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But Mitski miraculously found a loophole. By some magic, she found a way to let all 1700 of us be alone with the music. The last time I saw her during the Puberty 2 era, she was only accompanied by her own guitar. But Mitski gathered up a full band and some striking visuals to back her on this tour. For “A Pearl,” Mitski was bathed in eerie blue light with videos of rippling water playing across three small screens behind her. Her choreography (yes, choreography!) was excellent, alternating between mechanical hand-dancing and fluid movement, locked-knee stoicalness and cathartic writhing on the floor.

During “Francis Forever,” Mitski paced across the stage, walking briskly from the left to right side as she sang about pining invisibly after someone who is oblivious to her existence. The crowds at each edge lit up whenever she’d approach their side of the stage, entranced by her appearing so close, but I got the sense that we were invisible to Mitski, as she paced and performed with precision. The choreography and dancing gave the impression that she was existing in her own world, giving life to these songs and letting us witness it — not necessarily opening the songs up to share with us, but letting us glimpse her magic.

Watching and listening to her perform was like looking through a window at something private, a moment of vulnerability you aren’t really meant to see. At any other show, I’d have been annoyed at the oblivious tall people directly in front of me, but between moving heads, it felt appropriate to only catch glimpses of Mitski as she was performing. I was blocked for almost all of “Happy,” but during one verse, the heads of the couple in front of me broke apart. Mitski wrapped her mic cord around herself, casually turning around and undoing and redoing the loops, a halfhearted noose around her neck, then her chest, then her arms as she unraveled the tangles.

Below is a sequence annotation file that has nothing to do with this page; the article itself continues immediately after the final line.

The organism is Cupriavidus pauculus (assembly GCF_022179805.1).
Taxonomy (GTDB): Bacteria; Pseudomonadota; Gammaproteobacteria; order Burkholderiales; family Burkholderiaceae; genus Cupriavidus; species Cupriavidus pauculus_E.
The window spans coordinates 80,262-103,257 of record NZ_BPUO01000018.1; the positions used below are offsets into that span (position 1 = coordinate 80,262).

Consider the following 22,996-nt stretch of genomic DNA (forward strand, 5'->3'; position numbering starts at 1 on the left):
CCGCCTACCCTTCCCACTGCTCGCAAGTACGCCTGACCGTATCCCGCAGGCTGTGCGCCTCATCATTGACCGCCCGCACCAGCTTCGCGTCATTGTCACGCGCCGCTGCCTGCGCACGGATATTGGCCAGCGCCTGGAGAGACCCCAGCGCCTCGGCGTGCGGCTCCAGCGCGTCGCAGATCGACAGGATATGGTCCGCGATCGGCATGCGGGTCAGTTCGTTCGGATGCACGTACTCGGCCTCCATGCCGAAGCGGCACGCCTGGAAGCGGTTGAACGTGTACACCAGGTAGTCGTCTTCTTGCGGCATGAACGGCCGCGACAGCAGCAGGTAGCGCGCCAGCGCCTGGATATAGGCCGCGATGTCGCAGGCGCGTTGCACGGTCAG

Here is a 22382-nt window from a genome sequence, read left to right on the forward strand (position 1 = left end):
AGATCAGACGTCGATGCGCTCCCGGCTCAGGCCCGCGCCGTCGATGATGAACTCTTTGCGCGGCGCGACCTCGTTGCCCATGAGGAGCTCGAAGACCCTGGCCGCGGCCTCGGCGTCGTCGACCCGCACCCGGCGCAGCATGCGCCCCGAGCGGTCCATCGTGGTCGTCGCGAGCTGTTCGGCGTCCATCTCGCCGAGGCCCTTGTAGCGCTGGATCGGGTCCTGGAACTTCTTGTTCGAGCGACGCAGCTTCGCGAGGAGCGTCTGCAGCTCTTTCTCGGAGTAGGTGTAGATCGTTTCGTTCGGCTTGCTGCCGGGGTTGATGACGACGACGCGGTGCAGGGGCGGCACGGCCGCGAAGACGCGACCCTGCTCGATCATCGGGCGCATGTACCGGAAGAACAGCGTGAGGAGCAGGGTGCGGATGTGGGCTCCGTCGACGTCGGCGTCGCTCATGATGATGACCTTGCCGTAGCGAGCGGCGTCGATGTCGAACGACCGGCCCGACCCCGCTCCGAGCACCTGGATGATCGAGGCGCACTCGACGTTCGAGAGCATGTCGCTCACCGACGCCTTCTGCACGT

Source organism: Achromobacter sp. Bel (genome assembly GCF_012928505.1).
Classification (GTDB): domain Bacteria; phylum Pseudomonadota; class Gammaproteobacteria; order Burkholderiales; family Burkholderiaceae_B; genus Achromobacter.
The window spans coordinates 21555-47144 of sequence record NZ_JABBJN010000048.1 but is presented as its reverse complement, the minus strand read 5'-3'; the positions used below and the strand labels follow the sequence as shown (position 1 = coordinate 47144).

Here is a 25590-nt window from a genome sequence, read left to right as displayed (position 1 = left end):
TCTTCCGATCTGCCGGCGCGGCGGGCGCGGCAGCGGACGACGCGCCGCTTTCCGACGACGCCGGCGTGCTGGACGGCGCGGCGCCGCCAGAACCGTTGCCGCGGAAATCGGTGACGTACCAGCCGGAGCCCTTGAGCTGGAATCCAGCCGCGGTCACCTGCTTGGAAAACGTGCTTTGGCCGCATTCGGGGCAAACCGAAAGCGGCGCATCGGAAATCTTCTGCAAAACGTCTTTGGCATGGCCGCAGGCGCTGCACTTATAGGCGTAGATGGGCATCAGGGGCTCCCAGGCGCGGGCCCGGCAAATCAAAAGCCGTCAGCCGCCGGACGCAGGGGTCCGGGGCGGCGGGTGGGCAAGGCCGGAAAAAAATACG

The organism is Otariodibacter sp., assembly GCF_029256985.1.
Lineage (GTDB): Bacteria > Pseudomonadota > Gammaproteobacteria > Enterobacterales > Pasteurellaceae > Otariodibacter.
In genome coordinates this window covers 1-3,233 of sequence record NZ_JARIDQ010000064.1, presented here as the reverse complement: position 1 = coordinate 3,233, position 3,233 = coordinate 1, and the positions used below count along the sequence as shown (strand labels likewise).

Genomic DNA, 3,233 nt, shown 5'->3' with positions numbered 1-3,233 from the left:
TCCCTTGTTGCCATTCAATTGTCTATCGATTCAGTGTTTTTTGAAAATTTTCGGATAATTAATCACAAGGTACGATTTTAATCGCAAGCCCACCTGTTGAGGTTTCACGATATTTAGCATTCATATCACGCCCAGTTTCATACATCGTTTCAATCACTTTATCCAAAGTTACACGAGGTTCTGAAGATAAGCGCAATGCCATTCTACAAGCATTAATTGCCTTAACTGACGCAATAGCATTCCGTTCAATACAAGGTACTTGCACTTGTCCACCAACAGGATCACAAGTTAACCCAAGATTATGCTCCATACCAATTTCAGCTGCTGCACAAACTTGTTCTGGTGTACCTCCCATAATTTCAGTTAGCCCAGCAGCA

She didn’t talk much to us or provide much lighthearted banter, apart from a brief anecdote about calming herself through a panic attack in the creek behind the “BBQ venue” (we love you, Stubb’s) and the requisite thank-you-to-the-bands. Without the distractions and nods to the audience, it was easy to forget you were at a concert, packed like a sardine into a too-hot warehouse and parked in a lot where you might get towed. The hypnotic visuals and magnetism of her voice and performance made all the extra noise fade away.

Halfway through the American leg of the Be The Cowboy tour, Mitski mastered the art of performing for the community of fans and listeners she has built. Live performances are usually a place where you can leave your loneliness at home for a night, abandon your body for a minute to become part of the energy of a crowd. At most shows, you and the people around you are experiencing the same thing, the same joy, and as the artist plays and sings in front of you, you feed off one another and give each other energy. Mitski has built an invisible screen between herself and her audience. She’s performing for us, but our energy bounces back into ourselves. In a crowd of 1700, we can still feel the profound loneliness of her music, and be simultaneously moved and unsettled by her talent and the show she puts on for us. Not even some kissing slow dancers can break her spell.

Be The Cowboy is out now via Dead Oceans. Get it here.